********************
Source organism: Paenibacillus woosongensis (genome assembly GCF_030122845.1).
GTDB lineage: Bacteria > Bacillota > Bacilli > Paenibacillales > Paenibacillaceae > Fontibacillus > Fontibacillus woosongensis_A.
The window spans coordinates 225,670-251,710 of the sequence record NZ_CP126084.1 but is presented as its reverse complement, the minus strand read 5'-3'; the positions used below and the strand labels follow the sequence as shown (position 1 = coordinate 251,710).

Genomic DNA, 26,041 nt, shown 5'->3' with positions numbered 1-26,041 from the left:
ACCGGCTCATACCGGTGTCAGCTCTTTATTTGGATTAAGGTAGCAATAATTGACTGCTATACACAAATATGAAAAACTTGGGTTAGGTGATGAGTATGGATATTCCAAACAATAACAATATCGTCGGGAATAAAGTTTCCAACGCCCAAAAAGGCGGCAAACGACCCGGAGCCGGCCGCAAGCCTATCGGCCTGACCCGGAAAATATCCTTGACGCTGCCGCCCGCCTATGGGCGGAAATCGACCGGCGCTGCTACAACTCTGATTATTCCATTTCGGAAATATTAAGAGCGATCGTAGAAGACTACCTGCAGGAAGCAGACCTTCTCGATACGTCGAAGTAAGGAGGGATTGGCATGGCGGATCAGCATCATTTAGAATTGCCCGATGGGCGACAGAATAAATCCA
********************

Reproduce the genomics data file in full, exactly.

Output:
Source organism: Paenibacillus woosongensis (genome assembly GCF_030122845.1).
GTDB lineage: Bacteria > Bacillota > Bacilli > Paenibacillales > Paenibacillaceae > Fontibacillus > Fontibacillus woosongensis_A.
The window spans coordinates 225,670-251,710 of the sequence record NZ_CP126084.1 but is presented as its reverse complement, the minus strand read 5'-3'; the positions used below and the strand labels follow the sequence as shown (position 1 = coordinate 251,710).

Genomic DNA, 26,041 nt, shown 5'->3' with positions numbered 1-26,041 from the left:
ACCGGCTCATACCGGTGTCAGCTCTTTATTTGGATTAAGGTAGCAATAATTGACTGCTATACACAAATATGAAAAACTTGGGTTAGGTGATGAGTATGGATATTCCAAACAATAACAATATCGTCGGGAATAAAGTTTCCAACGCCCAAAAAGGCGGCAAACGACCCGGAGCCGGCCGCAAGCCTATCGGCCTGACCCGGAAAATATCCTTGACGCTGCCGCCCGCCTATGGGCGGAAATCGACCGGCGCTGCTACAACTCTGATTATTCCATTTCGGAAATATTAAGAGCGATCGTAGAAGACTACCTGCAGGAAGCAGACCTTCTCGATACGTCGAAGTAAGGAGGGATTGGCATGGCGGATCAGCATCATTTAGAATTGCCCGATGGGCGACAGAATAAATCCA